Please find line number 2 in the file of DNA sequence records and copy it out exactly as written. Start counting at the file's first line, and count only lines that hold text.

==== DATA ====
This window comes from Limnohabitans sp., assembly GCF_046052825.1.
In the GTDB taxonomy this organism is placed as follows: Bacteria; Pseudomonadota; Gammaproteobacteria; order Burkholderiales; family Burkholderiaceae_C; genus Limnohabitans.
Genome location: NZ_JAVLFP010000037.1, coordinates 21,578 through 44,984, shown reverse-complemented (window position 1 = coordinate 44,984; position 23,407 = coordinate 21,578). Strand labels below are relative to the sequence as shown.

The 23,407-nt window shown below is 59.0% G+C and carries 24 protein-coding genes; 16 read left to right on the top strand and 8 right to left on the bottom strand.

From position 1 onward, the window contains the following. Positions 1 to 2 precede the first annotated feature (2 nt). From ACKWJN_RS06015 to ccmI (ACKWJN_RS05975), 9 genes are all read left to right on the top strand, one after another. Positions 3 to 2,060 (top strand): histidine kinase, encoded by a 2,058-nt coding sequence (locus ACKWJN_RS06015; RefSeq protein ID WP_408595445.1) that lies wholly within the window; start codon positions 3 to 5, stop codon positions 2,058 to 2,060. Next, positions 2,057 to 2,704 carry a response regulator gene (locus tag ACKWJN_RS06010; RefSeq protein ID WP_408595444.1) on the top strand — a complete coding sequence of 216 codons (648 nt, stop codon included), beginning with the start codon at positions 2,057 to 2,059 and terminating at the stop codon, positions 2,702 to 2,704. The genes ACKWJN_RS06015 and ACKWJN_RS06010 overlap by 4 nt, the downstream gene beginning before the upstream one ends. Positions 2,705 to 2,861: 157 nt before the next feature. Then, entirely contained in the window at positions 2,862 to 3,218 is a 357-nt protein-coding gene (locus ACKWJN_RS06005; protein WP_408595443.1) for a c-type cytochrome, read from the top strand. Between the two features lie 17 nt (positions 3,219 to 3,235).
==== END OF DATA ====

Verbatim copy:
In the GTDB taxonomy this organism is placed as follows: Bacteria; Pseudomonadota; Gammaproteobacteria; order Burkholderiales; family Burkholderiaceae_C; genus Limnohabitans.